The bill would substitute CONAP for MARN in the Protected Areas Law while amending and eliminating various legal provisions. However, it makes no reference to other legislation that directly involves CONAP, including laws that establish individual protected areas, CONAP pointed out in its observations to the committee. The council also noted that the bill does not clarify what will happen with the 950 people working for CONAP, how anything will fit into MARN’s organizational structure or the implementation of some international agreements such as the Convention on International Trade in Endangered Species of Wild Fauna and Flora (CITES), for which CONAP is the administrating agency.
“Additionally, it does not take into consideration the implementation of the various regulations, norms, manuals and instruments that orient the management of the country’s protected areas and biological diversity,” all of which have been approved by CONAP in line with its legal powers, the institution noted in its analysis.
The bill would also dissolve the state land reserves management office, OCRET, which deals with landholdings and industrial activity in coastal, lakeshore and riverbank areas. The watershed management authorities for Lake Amatitlán and Lake Atitlán, which report directly to the vice presidency, would be merged into the environmental ministry. The authorities for Lake Petén Itzá and Lake Izabal are already part of MARN but would lose their distinct status as special authorities.
The four lakes are among the seven largest in Guatemala and they provide water and livelihoods for fishers, farmers and communities. In some cases, human activity also takes a heavy toll. More than 2 million people live in the Lake Amatitlán watershed alone. By far the largest in the country at nearly 590 square kilometers (227 square miles), Lake Izabal is home to manatees (Trichechus manatus Linnaeus) and also nearby oil palm and mining conflicts with local Indigenous Maya Q’eqchi’ communities.
“There is an advisory council and we participate in it in the case of Lake Izabal,” said Márquez. “That is the space where all the technical studies about intended plans are presented, and we know that if that [space] did not exist there would not even be a technical study of why projects affecting the lake should or should not be approved.”
Lake watershed agency opposes bill
Mongabay reached out to all four lake watershed management agencies to request their position on the bill. Two did not respond and one declined to comment. The Authority for the Sustainable Management of the Lake Atitlán Basin and its Surroundings (AMSCLAE), however, provided Mongabay with the analysis it presented to the Congressional Committee for the Environment earlier this year, urging the committee not to give the bill a green light.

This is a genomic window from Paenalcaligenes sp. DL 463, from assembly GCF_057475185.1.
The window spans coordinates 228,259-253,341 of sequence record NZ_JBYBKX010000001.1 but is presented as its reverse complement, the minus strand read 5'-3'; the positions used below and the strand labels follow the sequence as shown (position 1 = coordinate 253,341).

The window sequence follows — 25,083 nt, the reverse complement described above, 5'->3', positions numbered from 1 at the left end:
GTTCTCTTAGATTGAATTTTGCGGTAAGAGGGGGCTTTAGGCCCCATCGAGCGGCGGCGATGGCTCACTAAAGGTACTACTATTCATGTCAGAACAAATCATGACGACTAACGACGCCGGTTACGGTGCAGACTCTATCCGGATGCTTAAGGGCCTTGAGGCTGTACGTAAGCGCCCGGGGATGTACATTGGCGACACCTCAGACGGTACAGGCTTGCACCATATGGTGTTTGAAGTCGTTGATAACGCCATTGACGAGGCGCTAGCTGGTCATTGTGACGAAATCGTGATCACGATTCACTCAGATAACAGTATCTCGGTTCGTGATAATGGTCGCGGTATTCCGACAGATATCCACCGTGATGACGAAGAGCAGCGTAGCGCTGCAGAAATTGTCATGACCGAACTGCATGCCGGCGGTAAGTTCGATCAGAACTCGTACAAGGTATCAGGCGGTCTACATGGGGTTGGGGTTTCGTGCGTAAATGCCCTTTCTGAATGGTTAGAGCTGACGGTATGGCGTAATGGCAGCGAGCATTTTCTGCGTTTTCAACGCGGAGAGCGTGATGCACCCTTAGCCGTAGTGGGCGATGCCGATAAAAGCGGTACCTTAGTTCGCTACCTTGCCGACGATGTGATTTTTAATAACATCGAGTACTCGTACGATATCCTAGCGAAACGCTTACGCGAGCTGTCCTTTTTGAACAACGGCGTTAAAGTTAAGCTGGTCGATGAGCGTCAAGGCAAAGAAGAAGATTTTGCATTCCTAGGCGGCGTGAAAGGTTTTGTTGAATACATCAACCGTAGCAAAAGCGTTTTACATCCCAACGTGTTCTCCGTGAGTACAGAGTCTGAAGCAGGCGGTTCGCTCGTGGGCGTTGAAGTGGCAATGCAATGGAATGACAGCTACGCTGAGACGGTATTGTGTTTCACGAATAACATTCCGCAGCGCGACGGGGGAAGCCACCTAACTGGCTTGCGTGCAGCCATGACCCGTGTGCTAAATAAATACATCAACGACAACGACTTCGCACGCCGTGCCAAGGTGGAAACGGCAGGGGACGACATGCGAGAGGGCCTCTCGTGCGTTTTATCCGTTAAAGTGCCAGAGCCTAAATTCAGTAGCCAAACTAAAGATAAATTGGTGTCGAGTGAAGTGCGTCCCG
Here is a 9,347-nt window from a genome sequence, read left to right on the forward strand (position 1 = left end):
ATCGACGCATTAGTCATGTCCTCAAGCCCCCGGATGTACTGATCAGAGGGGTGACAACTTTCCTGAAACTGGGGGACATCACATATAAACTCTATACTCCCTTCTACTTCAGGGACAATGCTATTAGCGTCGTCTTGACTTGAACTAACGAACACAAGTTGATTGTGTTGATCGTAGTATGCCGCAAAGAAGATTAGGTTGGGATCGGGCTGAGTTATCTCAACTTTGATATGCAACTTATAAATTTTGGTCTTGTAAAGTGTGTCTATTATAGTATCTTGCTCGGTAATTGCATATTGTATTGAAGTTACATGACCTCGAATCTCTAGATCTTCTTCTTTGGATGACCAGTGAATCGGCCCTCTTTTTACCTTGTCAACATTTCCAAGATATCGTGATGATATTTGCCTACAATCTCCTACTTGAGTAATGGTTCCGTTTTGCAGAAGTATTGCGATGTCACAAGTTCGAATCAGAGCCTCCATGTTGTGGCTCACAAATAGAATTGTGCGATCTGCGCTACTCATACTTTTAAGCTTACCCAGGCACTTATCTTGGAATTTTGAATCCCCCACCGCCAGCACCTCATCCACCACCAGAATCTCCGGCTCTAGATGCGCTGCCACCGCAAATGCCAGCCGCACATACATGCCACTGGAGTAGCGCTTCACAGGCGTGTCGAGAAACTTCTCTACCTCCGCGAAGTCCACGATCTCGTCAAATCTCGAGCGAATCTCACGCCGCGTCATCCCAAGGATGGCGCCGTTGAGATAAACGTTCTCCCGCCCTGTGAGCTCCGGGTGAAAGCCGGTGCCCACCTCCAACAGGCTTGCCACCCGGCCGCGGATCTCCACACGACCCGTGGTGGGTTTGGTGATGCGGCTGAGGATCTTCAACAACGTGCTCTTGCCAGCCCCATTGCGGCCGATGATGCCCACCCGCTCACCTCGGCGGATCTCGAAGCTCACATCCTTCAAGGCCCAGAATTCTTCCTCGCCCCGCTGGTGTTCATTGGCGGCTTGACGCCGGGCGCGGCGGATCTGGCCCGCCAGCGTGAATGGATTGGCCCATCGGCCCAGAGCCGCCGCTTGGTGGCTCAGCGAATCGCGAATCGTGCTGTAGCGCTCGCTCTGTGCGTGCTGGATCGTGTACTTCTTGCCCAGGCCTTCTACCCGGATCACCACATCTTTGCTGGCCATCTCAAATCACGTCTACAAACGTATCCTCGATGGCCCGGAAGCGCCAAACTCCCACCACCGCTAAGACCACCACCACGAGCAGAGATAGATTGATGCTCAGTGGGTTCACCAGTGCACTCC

“The concentration of power and administrative, technical and financial duties for the control of resources under a single ministry limits citizen participation and technical and scientific accompaniment to the detriment of social monitoring and transparency in the management of resources,” the authority wrote in its analysis.
Lake Atitlán is one of the country’s top tourism destinations, but the villages around the lake and farther up in the watershed are predominantly Indigenous Maya communities. Centralizing all of the environmental institutions in MARN runs the risk of decisions being made without taking into account local context or cultural relevance, AMSCLAE noted.
The Congressional Committee for the Environment initially voted against the bill in April. After negotiations and the removal of the National Forest Institute from the list of institutions to disappear, the committee voted in favor of the bill in August. Only one committee member voted . On the floor, where it needs three rounds of discussion before a vote, there is opposition across several of the 19 political parties represented in Congress.
“This bill was met with extensive repudiation because it really would destroy institutions that protect environmental issues in Guatemala, and obviously there have been diverse organizations opposed to that,” said Samuel Pérez, a congressman for Semilla, one of the opposition parties that has been clearly opposed to the bill.
“It is a bit more complicated right now, because the election campaign is about to start,” Pérez told Mongabay, explaining that for campaign purposes some parties and legislators are beginning to distinguish themselves from the ruling party they have until very recently been supporting. “My intuition is that they will not put it [on the agenda] again, but it is necessary to expect the worst.”
Monterroso is not counting on congressional representatives linked to the ruling alliance to hold off. The campaign ahead of general elections in May makes the potential concentration of the various institutions’ budgets under MARN an even greater concern, increasing the risk of corruption, she said.
“I do not trust the politicians. They took it off [the agenda] now because it is very controversial, but if we are not careful they can bring it back with a motion and pass it,” said Monterroso. “We need to be very vigilant.”
Banner image: Lake Atitlan is a vital part of the local economy and the Indigenous residents also depend on it for water. Image by Murray Foubister via Wikimedia Commons (CC BY-SA 2.0).